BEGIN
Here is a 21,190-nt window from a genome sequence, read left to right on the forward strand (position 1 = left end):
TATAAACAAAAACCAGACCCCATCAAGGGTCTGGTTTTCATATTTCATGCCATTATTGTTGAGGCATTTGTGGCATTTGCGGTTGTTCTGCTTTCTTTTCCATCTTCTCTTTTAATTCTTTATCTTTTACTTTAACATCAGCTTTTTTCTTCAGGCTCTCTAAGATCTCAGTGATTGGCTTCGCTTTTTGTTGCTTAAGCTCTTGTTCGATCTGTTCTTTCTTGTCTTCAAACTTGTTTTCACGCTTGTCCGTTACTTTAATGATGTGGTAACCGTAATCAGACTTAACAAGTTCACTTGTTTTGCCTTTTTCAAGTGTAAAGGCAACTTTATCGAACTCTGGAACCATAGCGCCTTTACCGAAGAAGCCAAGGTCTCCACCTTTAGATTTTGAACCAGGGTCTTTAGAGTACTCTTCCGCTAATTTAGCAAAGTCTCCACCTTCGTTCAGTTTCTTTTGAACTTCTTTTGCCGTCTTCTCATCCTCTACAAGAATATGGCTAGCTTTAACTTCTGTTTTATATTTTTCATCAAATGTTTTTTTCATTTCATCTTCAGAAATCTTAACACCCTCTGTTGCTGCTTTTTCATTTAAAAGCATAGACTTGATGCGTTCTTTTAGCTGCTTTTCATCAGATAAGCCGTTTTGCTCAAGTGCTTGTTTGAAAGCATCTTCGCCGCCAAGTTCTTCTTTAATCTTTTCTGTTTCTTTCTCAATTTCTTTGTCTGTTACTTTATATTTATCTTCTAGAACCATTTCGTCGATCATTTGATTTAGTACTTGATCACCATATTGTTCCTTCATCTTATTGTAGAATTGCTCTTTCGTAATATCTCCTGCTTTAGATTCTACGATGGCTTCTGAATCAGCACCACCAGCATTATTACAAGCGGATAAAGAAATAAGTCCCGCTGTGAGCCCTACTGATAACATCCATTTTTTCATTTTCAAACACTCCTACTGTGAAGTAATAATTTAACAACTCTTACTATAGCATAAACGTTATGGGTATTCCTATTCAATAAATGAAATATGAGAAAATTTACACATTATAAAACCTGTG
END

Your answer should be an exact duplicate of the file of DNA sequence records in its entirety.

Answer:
Here is a 21,190-nt window from a genome sequence, read left to right on the forward strand (position 1 = left end):
TATAAACAAAAACCAGACCCCATCAAGGGTCTGGTTTTCATATTTCATGCCATTATTGTTGAGGCATTTGTGGCATTTGCGGTTGTTCTGCTTTCTTTTCCATCTTCTCTTTTAATTCTTTATCTTTTACTTTAACATCAGCTTTTTTCTTCAGGCTCTCTAAGATCTCAGTGATTGGCTTCGCTTTTTGTTGCTTAAGCTCTTGTTCGATCTGTTCTTTCTTGTCTTCAAACTTGTTTTCACGCTTGTCCGTTACTTTAATGATGTGGTAACCGTAATCAGACTTAACAAGTTCACTTGTTTTGCCTTTTTCAAGTGTAAAGGCAACTTTATCGAACTCTGGAACCATAGCGCCTTTACCGAAGAAGCCAAGGTCTCCACCTTTAGATTTTGAACCAGGGTCTTTAGAGTACTCTTCCGCTAATTTAGCAAAGTCTCCACCTTCGTTCAGTTTCTTTTGAACTTCTTTTGCCGTCTTCTCATCCTCTACAAGAATATGGCTAGCTTTAACTTCTGTTTTATATTTTTCATCAAATGTTTTTTTCATTTCATCTTCAGAAATCTTAACACCCTCTGTTGCTGCTTTTTCATTTAAAAGCATAGACTTGATGCGTTCTTTTAGCTGCTTTTCATCAGATAAGCCGTTTTGCTCAAGTGCTTGTTTGAAAGCATCTTCGCCGCCAAGTTCTTCTTTAATCTTTTCTGTTTCTTTCTCAATTTCTTTGTCTGTTACTTTATATTTATCTTCTAGAACCATTTCGTCGATCATTTGATTTAGTACTTGATCACCATATTGTTCCTTCATCTTATTGTAGAATTGCTCTTTCGTAATATCTCCTGCTTTAGATTCTACGATGGCTTCTGAATCAGCACCACCAGCATTATTACAAGCGGATAAAGAAATAAGTCCCGCTGTGAGCCCTACTGATAACATCCATTTTTTCATTTTCAAACACTCCTACTGTGAAGTAATAATTTAACAACTCTTACTATAGCATAAACGTTATGGGTATTCCTATTCAATAAATGAAATATGAGAAAATTTACACATTATAAAACCTGTG